Bits & Bobs
Sandy Jack, Eastbourne
Is the ‘God particle’ singular or plural?
Finding the Higgs boson is the primary aim of the Large Hadron Collider (LHC) experiment in Geneva, but new results from a rival study taking place in the USA suggest there may be five versions of the elusive subatomic particle, which has never been detected despite five decades of research.
Leon Lederman, the Nobel laureate, dubbed the theoretical boson ‘the God particle’ because its discovery could unify understanding of the content of the universe and help humans ‘know the mind of God’.
It is crucial to the accepted Standard Model of the cosmos which explains how subatomic particles are bound together by three of the four fundamental forces of nature - weak nuclear force, strong nuclear force and electromagnetism. The Higgs boson is thought to mediate the force through which all the other particles acquire mass. But scientists overseeing the DZero experiment at the Tevatron particle accelerator in Illinois said the suggestion that five different particles could be responsible for this transaction may point to new laws of physics beyond the Standard Model.
Researchers at the Fermi National Accelerator Laboratory outside Chicago observed that collisions of protons and anti-protons produced pairs of matter particles one per cent more often than they yielded anti-matter particles. This ’asymmetry’ of matter and anti-matter is beyond what could be explained by the Standard Model and could be accounted for by the existence of five Higgs bosons with similar masses but different electric charges’, the researchers said. Three would have a neutral charge and one each would have a negative and positive electric charge. This is known as the two-Higgs doublet model. Dr. Adam Martin said, ‘In models with an extra Higgs doublet, it’s easy to have large new physics effects like this DZero result.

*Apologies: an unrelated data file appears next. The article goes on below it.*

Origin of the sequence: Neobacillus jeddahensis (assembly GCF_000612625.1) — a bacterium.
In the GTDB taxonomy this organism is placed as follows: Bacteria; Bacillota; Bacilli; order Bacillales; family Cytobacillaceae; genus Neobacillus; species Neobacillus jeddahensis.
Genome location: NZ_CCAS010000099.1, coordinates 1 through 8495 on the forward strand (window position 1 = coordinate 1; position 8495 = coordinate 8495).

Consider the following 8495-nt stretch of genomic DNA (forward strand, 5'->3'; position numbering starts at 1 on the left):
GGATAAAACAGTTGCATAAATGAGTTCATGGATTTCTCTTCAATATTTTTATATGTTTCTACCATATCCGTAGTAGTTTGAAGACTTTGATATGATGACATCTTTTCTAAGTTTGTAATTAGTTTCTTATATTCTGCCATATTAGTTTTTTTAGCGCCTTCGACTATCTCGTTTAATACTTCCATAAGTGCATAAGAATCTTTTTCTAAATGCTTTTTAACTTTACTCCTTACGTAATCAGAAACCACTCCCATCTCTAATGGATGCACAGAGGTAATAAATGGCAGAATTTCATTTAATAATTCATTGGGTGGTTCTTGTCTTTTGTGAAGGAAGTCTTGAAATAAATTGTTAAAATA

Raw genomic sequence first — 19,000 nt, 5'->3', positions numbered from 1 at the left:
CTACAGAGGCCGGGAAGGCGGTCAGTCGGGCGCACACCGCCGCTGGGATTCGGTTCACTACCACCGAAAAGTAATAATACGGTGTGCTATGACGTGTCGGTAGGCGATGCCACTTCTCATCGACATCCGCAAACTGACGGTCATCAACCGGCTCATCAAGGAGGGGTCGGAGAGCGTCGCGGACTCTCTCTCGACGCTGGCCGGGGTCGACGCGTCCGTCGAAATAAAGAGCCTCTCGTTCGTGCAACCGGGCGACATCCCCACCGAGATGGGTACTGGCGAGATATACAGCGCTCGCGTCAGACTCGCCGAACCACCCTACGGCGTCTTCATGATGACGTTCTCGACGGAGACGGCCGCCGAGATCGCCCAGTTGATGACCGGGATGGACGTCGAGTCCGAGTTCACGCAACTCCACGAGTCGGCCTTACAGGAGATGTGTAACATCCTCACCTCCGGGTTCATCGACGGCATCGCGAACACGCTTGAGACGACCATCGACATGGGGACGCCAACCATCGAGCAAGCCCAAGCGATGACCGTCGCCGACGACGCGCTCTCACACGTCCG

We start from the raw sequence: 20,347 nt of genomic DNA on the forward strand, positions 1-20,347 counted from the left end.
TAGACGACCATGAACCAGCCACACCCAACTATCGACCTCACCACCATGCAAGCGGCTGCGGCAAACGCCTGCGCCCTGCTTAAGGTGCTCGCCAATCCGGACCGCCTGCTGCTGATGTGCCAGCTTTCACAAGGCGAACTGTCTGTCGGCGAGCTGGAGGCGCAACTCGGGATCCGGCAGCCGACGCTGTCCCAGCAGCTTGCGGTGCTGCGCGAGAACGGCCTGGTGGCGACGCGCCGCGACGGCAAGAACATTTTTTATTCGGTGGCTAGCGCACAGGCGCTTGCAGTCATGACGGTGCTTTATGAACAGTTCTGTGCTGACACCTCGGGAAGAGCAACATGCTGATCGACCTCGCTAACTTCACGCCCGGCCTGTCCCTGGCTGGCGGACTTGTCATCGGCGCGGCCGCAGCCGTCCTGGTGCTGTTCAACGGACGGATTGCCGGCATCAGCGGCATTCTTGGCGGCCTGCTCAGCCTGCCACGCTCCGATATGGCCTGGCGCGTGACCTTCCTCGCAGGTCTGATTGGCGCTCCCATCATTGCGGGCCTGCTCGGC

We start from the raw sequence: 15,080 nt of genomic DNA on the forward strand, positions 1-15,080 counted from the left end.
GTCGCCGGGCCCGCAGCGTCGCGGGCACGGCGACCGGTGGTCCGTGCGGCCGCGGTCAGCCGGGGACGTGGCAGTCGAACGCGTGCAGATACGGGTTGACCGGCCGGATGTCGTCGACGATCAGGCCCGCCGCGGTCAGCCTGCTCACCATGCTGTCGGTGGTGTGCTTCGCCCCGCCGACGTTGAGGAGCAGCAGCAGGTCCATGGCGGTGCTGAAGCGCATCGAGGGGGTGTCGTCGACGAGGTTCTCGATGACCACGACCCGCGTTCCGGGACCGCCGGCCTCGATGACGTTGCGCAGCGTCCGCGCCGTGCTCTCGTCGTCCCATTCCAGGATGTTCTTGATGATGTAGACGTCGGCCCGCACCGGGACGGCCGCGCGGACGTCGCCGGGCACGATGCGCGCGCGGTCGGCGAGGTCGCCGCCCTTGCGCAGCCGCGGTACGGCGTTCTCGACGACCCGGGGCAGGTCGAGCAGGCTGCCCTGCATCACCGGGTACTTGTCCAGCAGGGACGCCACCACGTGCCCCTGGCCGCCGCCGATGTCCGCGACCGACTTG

‘What’s difficult is to have those large effects without damaging anything else that we have already measured.
The Standard Model fits just about every test we’ve thrown at it. To fit in a new effect in one particular place is not easy’.
Evidence for the Higgs boson in one or many forms could be uncovered by the LHC, the world’s most powerful “atom smasher” which is buried 100 metres under the French-Swiss border.